How a Healthier Lifestyle Can Help Reduce Your Risk of Stomach Cancer
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A young professional man holds his stomach and grimaces while walking in an urban setting.

In 2023, stomach cancer, also called gastric cancer, accounted for about 1.4% of newly diagnosed cancer cases in the U.S., with an estimated 26,500 new cases diagnosed. Globally, it represents the 5th most commonly diagnosed cancer.  The rates of new cases of stomach cancer in the U.S. has been falling by about 1.2% per year over the last decade, but not equally for everyone. 

The number of people younger than 50 diagnosed with stomach cancer increased by about 3% between 2004 and 2015, despite the downward trend in overall cases.  

Stomach cancer is also more common in Hispanic, Black, and Asian/Pacific Islander Americans than whites.  In addition, men are almost twice as likely as women to be diagnosed with stomach cancer—a fact that was underscored by the recent death of 62-year-old country music star Toby Keith, who had been diagnosed with stomach cancer in 2021.

Almost 27,000 new cases of stomach cancer are diagnosed in the U.S. each year, and about 11,000 people die from the disease. Spotting cancer early offers a better chance for a successful outcome. 

MedStar Health offers the latest stomach cancer screening and diagnostic technology. Our patients have access to the most effective treatments for stomach cancer, including advanced surgery, immunotherapy, chemotherapy, and radiation therapy. 

While some cases are associated with family history, some risk factors are within your control. Let’s discuss how to spot the signs of gastric cancer and what you can do to reduce your risk.

Symptoms of stomach cancer.

Early in the disease, stomach cancer often doesn’t cause noticeable symptoms. When symptoms are present, they could include:


  • Bloated feeling after eating
  • Heartburn
  • Decreased appetite 
  • Nausea
  • Stomach discomfort and indigestion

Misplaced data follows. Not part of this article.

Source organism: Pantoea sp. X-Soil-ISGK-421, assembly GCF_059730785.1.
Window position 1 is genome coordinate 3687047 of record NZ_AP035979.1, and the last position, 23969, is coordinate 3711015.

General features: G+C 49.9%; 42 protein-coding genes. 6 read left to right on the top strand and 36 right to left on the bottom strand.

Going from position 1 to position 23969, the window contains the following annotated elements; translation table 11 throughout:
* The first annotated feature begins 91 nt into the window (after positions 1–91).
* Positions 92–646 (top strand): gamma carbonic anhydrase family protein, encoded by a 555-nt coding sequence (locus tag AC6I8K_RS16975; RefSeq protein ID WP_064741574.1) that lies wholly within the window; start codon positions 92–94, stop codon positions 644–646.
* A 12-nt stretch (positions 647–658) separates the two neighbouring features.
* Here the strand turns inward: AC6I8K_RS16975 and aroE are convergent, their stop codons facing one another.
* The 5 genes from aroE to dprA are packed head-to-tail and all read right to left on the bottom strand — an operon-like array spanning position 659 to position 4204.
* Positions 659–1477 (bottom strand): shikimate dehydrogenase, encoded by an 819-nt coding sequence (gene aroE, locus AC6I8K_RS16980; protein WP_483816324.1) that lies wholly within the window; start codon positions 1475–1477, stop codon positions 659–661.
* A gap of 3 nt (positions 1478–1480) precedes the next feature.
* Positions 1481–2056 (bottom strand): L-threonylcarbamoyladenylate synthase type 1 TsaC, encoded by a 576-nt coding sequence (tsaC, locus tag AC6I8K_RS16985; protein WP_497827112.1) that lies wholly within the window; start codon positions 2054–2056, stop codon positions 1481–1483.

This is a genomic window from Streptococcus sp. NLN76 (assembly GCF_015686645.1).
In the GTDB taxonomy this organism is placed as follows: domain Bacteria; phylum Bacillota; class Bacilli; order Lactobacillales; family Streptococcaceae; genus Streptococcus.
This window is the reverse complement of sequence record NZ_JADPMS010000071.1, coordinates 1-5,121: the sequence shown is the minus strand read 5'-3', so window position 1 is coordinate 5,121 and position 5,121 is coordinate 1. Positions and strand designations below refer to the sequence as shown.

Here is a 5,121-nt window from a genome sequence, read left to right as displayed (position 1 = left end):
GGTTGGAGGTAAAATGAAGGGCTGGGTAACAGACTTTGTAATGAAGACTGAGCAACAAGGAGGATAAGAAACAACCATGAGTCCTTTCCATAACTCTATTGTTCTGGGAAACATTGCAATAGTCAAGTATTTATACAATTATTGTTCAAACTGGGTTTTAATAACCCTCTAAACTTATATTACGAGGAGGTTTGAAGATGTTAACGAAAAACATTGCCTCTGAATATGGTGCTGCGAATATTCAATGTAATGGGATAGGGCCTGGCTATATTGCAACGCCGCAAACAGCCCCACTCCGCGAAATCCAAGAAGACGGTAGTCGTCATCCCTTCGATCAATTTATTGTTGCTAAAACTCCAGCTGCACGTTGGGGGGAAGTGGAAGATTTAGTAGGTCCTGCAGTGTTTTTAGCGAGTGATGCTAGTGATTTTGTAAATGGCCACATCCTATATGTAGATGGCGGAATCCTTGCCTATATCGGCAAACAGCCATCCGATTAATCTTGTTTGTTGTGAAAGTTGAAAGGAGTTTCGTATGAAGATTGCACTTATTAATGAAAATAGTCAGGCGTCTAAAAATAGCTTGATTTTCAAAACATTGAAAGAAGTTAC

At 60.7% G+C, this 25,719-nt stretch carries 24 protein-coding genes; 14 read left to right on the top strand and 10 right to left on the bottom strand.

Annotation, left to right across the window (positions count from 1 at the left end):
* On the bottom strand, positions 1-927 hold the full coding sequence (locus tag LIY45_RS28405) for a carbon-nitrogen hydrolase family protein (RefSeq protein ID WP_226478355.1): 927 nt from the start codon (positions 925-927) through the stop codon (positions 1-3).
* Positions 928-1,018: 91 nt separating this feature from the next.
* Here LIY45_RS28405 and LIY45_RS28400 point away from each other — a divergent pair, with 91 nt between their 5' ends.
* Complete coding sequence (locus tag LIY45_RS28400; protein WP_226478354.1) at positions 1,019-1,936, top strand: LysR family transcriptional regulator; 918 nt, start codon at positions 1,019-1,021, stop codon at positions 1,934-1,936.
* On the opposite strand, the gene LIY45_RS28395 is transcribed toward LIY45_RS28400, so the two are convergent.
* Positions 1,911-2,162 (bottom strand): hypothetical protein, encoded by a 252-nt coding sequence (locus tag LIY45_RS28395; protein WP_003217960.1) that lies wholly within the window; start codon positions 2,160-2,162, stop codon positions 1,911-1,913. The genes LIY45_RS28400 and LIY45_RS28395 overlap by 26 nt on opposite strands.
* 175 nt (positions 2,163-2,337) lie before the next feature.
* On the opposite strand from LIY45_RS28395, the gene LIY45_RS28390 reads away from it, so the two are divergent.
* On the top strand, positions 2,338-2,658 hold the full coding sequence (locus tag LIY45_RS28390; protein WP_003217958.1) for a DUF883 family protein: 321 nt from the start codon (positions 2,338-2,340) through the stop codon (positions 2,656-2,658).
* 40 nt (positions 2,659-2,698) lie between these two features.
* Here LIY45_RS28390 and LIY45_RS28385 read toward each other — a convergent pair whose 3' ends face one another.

More advanced stomach cancer can include those symptoms and:

  • Bloody stool (poop) that looks black or tarry
  • Vomiting blood 
  • Difficulty swallowing
  • Jaundice (yellow eyes and skin)
  • Stomach pain 
  • Unexplained weight loss
  • Fatigue

Talk with your doctor if you notice changes in your bowel habits or signs of stomach cancer—you have the best chance at good outcomes when cancer is diagnosed in the early stages.

Risk factors for stomach cancer.

Stomach cancer is caused by chronic inflammation or genetic mutational changes in the stomach lining. This results in abnormal cells that can become cancer over time. Some of the reasons this happens are out of a person’s control, including:


  • H. pylori infection: This common bacterium infects the stomach lining and can increase the likelihood of cancer. While some infections can present with heartburn symptoms, many infections do not cause symptoms, but some patients develop atrophic gastritis, which can lead to severe changes in the stomach lining and, eventually, cancer.
  • Other medical conditions: Obesity, gastroesophageal reflux disease (GERD), pernicious anemia, and some types of inflammation of the stomach lining (gastritis) can all increase your risk.
  • Family history: The risk of stomach cancer is higher in people who have relatives who have had stomach cancer or family cancer syndromes such as hereditary diffuse gastric cancer syndrome, Lynch syndrome, juvenile polyposis syndrome, familial adenomatous polyposis, and Peutz-Jeghers syndrome.
  • Environmental exposures: People who have been exposed to high levels of radiation or who work in the rubber or coal industries are at higher risk of stomach cancer.

There are stomach cancer risk factors that you can control. To stay your healthiest, consider your:

  • Body weight and exercise: Excessive body weight/obesity can increase your risk for cancer
  • Diet: Eating lots of foods that are high in salt, smoked, or poorly preserved can increase your risk. So can eating too few fruits and vegetables. 
  • Tobacco use: People who don’t use tobacco have a lower risk of stomach (and other) cancers than people who do. 
  • Alcohol use: Excessive alcohol use can increase your risk of stomach inflammation and cancer.

Related reading: 5 Myths About Gastrointestinal Cancer Debunked.

Diagnosis and treatment of stomach cancer.

Diagnosis and treatment starts with a biopsy and staging diagnostics to understand the if and how much the disease has spread. After an in-depth conversation about your family history and a physical exam, your gastroenterologist may perform exams such as:

  • Endoscopy with biopsy: A thin camera with a special light is placed in your stomach to locate the tumor and remove cells to be examined in the lab for cancer.